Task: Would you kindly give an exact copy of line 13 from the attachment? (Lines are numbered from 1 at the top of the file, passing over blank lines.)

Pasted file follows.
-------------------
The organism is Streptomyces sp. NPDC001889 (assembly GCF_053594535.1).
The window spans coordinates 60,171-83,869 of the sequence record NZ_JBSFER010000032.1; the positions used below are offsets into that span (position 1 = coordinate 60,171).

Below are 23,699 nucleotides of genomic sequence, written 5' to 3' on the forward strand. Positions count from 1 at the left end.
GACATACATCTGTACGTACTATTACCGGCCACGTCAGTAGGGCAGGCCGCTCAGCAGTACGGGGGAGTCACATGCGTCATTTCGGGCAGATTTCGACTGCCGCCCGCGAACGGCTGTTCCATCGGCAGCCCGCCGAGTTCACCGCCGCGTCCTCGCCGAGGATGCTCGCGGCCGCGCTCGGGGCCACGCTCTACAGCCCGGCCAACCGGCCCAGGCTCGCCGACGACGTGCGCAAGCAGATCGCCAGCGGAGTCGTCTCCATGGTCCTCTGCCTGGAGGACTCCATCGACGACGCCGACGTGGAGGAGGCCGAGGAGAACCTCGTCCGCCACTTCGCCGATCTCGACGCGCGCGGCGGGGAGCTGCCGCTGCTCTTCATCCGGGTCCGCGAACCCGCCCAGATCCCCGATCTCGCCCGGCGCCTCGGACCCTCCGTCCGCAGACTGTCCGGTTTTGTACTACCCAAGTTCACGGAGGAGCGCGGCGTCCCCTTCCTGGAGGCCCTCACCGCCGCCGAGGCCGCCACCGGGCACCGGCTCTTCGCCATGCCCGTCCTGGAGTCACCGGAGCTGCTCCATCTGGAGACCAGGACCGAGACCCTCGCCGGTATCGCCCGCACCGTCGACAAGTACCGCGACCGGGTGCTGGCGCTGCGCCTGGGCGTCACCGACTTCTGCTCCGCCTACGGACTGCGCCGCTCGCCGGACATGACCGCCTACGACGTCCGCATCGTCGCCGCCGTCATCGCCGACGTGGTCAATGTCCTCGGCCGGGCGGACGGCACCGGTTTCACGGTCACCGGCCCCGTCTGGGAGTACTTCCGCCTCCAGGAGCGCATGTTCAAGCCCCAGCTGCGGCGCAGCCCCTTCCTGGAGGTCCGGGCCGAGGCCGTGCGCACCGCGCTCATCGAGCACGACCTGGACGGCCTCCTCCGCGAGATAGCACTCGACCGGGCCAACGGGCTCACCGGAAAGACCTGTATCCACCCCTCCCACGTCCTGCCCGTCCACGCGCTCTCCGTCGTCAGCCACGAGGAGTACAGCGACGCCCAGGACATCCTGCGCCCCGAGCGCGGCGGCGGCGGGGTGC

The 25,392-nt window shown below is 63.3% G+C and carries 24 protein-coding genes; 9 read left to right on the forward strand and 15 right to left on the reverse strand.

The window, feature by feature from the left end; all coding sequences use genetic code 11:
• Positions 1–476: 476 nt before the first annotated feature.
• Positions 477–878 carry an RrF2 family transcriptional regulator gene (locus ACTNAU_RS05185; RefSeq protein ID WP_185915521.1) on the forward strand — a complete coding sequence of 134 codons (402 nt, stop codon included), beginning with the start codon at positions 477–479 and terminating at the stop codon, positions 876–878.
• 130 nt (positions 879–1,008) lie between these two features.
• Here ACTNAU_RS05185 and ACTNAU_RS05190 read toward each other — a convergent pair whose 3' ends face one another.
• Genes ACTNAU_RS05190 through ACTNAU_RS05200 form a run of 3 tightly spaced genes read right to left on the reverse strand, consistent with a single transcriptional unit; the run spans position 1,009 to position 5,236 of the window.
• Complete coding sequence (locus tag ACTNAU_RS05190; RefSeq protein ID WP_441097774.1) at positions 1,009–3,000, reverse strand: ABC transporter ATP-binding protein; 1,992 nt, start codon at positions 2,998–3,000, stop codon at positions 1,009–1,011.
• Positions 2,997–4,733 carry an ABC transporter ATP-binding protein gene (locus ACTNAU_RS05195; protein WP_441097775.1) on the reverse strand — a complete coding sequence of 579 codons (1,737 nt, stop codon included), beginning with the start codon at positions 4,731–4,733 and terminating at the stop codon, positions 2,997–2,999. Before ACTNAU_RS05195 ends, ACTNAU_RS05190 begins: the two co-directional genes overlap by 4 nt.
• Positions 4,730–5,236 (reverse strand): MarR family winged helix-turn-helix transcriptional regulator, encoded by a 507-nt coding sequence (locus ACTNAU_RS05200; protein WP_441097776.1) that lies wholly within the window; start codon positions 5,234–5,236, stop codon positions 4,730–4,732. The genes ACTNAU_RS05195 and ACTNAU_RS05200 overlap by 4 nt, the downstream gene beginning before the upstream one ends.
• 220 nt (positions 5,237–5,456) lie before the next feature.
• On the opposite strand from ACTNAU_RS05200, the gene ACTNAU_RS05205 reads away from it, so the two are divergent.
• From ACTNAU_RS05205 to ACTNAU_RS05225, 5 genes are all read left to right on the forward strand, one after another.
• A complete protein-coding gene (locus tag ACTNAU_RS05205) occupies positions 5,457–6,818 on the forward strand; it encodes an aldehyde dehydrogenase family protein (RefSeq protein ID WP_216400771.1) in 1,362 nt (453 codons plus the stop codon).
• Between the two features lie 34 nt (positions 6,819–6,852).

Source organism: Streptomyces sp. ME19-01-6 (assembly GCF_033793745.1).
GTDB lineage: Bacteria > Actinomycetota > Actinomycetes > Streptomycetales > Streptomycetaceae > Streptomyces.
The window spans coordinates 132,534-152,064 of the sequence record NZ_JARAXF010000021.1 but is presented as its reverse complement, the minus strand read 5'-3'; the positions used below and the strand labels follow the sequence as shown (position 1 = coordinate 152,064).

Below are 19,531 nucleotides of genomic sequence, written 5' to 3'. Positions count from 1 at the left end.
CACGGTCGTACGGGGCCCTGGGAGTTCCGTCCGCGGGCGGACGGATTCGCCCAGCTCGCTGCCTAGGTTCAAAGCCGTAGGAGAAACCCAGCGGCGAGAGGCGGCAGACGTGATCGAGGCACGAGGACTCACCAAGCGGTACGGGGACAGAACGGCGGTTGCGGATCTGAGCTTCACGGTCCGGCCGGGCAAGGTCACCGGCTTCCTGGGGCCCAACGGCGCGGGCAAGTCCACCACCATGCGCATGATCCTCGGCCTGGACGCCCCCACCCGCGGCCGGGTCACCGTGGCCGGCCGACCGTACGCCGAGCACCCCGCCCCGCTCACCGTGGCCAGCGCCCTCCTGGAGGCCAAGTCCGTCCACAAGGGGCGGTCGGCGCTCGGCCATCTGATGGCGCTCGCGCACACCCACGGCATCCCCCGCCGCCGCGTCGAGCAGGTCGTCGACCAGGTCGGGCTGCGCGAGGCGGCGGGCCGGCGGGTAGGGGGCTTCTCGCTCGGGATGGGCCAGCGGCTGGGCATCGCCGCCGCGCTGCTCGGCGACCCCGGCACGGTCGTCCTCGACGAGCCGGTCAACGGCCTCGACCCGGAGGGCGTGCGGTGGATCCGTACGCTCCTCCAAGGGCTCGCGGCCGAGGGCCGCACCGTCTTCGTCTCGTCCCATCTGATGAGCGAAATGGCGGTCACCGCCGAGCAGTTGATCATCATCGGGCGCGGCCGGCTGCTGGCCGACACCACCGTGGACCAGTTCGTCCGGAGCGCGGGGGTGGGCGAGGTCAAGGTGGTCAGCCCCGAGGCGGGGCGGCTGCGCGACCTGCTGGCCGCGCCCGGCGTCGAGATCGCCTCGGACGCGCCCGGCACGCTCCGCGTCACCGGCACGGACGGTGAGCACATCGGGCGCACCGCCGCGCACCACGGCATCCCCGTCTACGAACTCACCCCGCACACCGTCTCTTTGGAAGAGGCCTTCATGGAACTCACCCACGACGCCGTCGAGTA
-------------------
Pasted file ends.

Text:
• Positions 2,997–4,733 carry an ABC transporter ATP-binding protein gene (locus ACTNAU_RS05195; protein WP_441097775.1) on the reverse strand — a complete coding sequence of 579 codons (1,737 nt, stop codon included), beginning with the start codon at positions 4,731–4,733 and terminating at the stop codon, positions 2,997–2,999. Before ACTNAU_RS05195 ends, ACTNAU_RS05190 begins: the two co-directional genes overlap by 4 nt.